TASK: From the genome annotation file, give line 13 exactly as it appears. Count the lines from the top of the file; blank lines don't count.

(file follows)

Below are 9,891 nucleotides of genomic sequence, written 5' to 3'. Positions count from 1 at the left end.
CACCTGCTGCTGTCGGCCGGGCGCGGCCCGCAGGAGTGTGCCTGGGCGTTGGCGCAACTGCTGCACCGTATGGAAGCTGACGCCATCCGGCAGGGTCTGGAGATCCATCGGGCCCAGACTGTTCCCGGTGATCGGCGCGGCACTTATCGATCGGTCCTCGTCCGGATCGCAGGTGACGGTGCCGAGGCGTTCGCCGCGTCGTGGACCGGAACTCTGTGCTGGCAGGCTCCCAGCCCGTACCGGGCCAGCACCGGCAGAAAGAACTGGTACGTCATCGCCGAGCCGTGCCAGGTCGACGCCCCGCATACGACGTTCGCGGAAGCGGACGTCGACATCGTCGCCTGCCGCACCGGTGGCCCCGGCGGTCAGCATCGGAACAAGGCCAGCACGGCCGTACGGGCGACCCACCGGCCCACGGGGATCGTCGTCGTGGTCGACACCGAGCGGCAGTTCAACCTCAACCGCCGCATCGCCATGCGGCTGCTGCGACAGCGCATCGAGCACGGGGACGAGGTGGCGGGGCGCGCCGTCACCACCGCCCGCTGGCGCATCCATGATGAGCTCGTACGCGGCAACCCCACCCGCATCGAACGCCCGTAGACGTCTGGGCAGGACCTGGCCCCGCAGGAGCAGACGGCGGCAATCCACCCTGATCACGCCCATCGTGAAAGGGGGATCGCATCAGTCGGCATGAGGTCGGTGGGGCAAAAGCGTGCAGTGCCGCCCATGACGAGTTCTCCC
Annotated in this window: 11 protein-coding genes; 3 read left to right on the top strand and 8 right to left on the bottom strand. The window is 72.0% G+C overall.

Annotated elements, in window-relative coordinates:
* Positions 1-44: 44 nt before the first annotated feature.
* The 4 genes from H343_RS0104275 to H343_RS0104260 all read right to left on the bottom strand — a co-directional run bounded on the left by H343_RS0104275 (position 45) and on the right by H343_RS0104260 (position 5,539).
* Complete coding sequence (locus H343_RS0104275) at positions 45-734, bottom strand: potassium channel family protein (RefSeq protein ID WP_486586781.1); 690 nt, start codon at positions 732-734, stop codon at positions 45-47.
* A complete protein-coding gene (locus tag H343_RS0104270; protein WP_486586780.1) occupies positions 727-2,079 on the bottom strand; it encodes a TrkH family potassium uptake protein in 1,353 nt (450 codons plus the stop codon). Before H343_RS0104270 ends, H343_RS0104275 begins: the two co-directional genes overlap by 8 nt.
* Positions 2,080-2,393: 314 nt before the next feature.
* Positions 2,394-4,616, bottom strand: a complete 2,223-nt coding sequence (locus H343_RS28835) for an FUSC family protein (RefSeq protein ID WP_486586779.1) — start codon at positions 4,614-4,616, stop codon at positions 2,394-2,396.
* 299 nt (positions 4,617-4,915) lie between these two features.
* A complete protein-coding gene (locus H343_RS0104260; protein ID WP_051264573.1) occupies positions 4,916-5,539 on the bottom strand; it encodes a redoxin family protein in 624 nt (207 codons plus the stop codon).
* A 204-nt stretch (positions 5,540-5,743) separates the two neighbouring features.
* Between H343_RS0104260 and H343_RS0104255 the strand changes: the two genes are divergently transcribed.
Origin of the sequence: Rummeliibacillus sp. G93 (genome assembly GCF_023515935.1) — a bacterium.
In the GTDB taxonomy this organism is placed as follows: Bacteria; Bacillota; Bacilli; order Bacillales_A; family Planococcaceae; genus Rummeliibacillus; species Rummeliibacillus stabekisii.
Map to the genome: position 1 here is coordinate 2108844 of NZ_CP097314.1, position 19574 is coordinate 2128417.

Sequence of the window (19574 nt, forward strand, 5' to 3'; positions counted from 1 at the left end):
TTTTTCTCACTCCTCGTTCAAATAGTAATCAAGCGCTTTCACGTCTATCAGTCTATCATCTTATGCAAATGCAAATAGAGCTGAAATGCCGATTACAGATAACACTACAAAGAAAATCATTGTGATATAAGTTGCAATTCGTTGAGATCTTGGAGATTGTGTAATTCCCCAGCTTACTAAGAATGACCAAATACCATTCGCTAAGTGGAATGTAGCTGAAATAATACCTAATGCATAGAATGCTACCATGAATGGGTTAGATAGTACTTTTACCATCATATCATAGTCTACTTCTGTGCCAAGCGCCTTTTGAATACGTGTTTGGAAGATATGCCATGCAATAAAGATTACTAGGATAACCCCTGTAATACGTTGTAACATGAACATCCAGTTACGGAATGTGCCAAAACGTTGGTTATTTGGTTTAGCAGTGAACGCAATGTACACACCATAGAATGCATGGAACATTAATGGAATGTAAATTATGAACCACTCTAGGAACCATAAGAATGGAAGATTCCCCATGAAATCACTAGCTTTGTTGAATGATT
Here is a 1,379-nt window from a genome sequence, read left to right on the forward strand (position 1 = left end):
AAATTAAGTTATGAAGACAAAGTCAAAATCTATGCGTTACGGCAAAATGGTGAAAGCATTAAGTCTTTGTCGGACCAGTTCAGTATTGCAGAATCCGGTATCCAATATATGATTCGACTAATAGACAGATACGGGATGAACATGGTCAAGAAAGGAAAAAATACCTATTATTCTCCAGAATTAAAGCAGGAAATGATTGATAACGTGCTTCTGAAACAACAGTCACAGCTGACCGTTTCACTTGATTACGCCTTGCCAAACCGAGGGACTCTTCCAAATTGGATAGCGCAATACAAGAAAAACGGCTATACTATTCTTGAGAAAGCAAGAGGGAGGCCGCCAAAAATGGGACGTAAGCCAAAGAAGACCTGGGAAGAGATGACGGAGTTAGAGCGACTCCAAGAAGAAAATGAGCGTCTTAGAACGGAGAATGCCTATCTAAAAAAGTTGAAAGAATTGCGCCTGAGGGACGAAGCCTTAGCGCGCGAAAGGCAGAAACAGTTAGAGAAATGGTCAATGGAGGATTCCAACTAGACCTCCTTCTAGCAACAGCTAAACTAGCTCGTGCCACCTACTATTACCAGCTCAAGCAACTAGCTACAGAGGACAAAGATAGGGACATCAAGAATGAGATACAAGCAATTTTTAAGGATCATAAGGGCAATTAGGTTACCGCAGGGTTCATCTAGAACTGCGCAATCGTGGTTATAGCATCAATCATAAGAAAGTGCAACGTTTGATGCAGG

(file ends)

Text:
* A 204-nt stretch (positions 5,540-5,743) separates the two neighbouring features.